Cult Corner: Mandao of the Dead (2018) - Reviewed

Every once in a while, a low-budget horror film comes around that pleasantly surprises me. Amidst the endless stream of rehashed storylines and cliches that permeate the horror genre, Mandao of the Dead dares to do something different, and delivers a laugh in the process.  

Jay Mandao (Scott Dunn), an heir to modest royalties from his late father’s once-booming cereal industry, begrudgingly takes in his goofy and unambitious adult nephew, Jackson (Sean McBride). Jay begins to have strange dreams that he soon learns are astral projections, and when Jackson’s failed attempts to win back his ex-girlfriend go horribly awry, Jay discovers he can use his newly found powers to communicate with the dead, time travel, and potentially save lives—but only for a short period of time on Halloween.

I’ll let that one sink in a minute.  

The synopsis alone may sound absurd enough to scare people away.  It’s not often you hear of an astral projection-themed, Odd Couple-esque horror comedy. It sounds a little silly, and it admittedly is, but you know what? It works.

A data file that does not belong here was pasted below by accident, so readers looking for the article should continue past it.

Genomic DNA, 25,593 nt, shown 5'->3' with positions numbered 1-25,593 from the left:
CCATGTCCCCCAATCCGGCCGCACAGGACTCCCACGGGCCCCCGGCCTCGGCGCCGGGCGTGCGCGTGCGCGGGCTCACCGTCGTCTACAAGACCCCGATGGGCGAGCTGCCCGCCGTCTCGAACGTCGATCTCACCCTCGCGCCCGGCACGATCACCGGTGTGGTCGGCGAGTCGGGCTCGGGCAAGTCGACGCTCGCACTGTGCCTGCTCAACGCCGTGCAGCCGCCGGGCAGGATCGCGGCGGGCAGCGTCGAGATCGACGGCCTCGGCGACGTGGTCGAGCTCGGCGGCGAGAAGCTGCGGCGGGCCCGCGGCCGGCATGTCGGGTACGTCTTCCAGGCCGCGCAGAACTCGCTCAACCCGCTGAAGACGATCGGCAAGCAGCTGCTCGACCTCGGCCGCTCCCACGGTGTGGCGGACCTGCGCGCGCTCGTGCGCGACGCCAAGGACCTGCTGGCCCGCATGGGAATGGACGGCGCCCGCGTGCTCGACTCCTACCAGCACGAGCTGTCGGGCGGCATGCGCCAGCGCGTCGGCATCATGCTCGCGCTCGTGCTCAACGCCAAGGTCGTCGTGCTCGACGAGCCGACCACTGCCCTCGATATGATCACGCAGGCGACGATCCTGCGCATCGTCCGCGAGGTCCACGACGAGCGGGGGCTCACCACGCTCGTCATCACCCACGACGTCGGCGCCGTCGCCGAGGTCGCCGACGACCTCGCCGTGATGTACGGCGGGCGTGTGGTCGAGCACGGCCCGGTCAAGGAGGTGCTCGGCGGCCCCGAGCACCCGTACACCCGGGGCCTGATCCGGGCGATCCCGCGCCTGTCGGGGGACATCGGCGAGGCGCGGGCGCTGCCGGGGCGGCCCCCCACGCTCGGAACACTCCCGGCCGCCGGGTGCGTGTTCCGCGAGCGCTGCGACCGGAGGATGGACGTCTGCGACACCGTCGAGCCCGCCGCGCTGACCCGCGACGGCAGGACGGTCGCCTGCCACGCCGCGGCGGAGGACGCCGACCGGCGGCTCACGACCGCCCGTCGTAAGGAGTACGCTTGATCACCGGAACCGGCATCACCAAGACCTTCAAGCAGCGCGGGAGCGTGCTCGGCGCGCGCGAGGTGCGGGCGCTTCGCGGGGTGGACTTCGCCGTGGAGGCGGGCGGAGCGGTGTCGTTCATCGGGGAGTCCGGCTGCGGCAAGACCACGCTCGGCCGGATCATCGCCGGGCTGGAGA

Writer, director, and star of the film Scott Dunn manages to make a tight, cohesive, and creative film out of the most implausible of premises. While not all of the jokes land, the comedy is steady enough to keep audiences smiling and engaged, assuming they can handle some occasional low-brow humor (“Why do your fingers smell?”). This indie film doesn’t have the polish of a studio endeavor, but Dunn’s directorial choices are strong enough to make the audience forgive its transgressions, which is often challenging for a production like this. 

Although the main characters take a minute to warm up to, once we settle into their dynamic, they are entertaining to watch—doubly so for the rest of the small, offbeat cast of supporting actors. For example, characters like Darth (David Gallegos), an admirer of Jackson’s ex, has an enthusiasm about his dark proclivities that prevent him from becoming a stereotype. Every character is well-conceived; the only minor exception is Jackson’s unwavering naivete becomes mildly grating at times, but that alone is not enough to sully it dramatically.   

Weighing in at a mere 1 hour and 14 minutes, Mandao of the Dead has virtually eliminated all chaff and is consistently enjoyable throughout. There is something commendable about a film that doesn’t strive to meet the coveted “90 minute minimum” that seems to be industry standard, often to the detriment of some films’ pacing. This film is snappy, which is imperative to its success as a comedy.

Mandao of the Dead knows exactly what it is, and it does it well. It is not trying to be overly ambitious or important, nor should it. For a small, low-budget film, it is unapologetically weird and downright charming at times. If you are a comedic horror fan that doesn’t mind a film that’s heavy on the comedy and light on the horror, you will have a good time with this one. 

--Andrea Riley